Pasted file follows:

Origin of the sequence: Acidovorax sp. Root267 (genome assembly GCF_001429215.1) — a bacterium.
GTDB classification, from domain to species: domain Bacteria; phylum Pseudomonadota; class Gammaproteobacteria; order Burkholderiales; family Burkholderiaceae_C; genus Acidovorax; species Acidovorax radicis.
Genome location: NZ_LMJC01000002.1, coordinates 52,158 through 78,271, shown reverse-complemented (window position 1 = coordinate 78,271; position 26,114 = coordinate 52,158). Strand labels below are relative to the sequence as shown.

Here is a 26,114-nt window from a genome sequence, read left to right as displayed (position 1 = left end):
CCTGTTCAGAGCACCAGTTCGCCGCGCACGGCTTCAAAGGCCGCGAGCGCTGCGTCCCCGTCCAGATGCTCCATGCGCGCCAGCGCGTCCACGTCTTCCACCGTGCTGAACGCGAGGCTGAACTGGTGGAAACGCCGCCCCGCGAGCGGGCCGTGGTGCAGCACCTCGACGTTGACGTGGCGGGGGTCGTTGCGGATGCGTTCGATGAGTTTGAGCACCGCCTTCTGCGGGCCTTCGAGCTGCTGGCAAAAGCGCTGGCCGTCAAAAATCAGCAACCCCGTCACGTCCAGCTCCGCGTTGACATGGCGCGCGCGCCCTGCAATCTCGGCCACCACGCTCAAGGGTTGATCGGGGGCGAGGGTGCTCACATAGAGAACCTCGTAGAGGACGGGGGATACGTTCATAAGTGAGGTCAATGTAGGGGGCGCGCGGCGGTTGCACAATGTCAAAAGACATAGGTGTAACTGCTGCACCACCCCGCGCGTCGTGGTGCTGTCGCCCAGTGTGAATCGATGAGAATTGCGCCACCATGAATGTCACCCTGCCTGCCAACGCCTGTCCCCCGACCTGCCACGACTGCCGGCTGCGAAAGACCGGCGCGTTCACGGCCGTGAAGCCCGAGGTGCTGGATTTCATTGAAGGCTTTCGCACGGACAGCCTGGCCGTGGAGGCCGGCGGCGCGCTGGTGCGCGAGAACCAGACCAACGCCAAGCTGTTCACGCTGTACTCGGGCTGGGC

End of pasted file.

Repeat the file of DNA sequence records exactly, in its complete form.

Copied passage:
Origin of the sequence: Acidovorax sp. Root267 (genome assembly GCF_001429215.1) — a bacterium.
GTDB classification, from domain to species: domain Bacteria; phylum Pseudomonadota; class Gammaproteobacteria; order Burkholderiales; family Burkholderiaceae_C; genus Acidovorax; species Acidovorax radicis.
Genome location: NZ_LMJC01000002.1, coordinates 52,158 through 78,271, shown reverse-complemented (window position 1 = coordinate 78,271; position 26,114 = coordinate 52,158). Strand labels below are relative to the sequence as shown.

Here is a 26,114-nt window from a genome sequence, read left to right as displayed (position 1 = left end):
CCTGTTCAGAGCACCAGTTCGCCGCGCACGGCTTCAAAGGCCGCGAGCGCTGCGTCCCCGTCCAGATGCTCCATGCGCGCCAGCGCGTCCACGTCTTCCACCGTGCTGAACGCGAGGCTGAACTGGTGGAAACGCCGCCCCGCGAGCGGGCCGTGGTGCAGCACCTCGACGTTGACGTGGCGGGGGTCGTTGCGGATGCGTTCGATGAGTTTGAGCACCGCCTTCTGCGGGCCTTCGAGCTGCTGGCAAAAGCGCTGGCCGTCAAAAATCAGCAACCCCGTCACGTCCAGCTCCGCGTTGACATGGCGCGCGCGCCCTGCAATCTCGGCCACCACGCTCAAGGGTTGATCGGGGGCGAGGGTGCTCACATAGAGAACCTCGTAGAGGACGGGGGATACGTTCATAAGTGAGGTCAATGTAGGGGGCGCGCGGCGGTTGCACAATGTCAAAAGACATAGGTGTAACTGCTGCACCACCCCGCGCGTCGTGGTGCTGTCGCCCAGTGTGAATCGATGAGAATTGCGCCACCATGAATGTCACCCTGCCTGCCAACGCCTGTCCCCCGACCTGCCACGACTGCCGGCTGCGAAAGACCGGCGCGTTCACGGCCGTGAAGCCCGAGGTGCTGGATTTCATTGAAGGCTTTCGCACGGACAGCCTGGCCGTGGAGGCCGGCGGCGCGCTGGTGCGCGAGAACCAGACCAACGCCAAGCTGTTCACGCTGTACTCGGGCTGGGC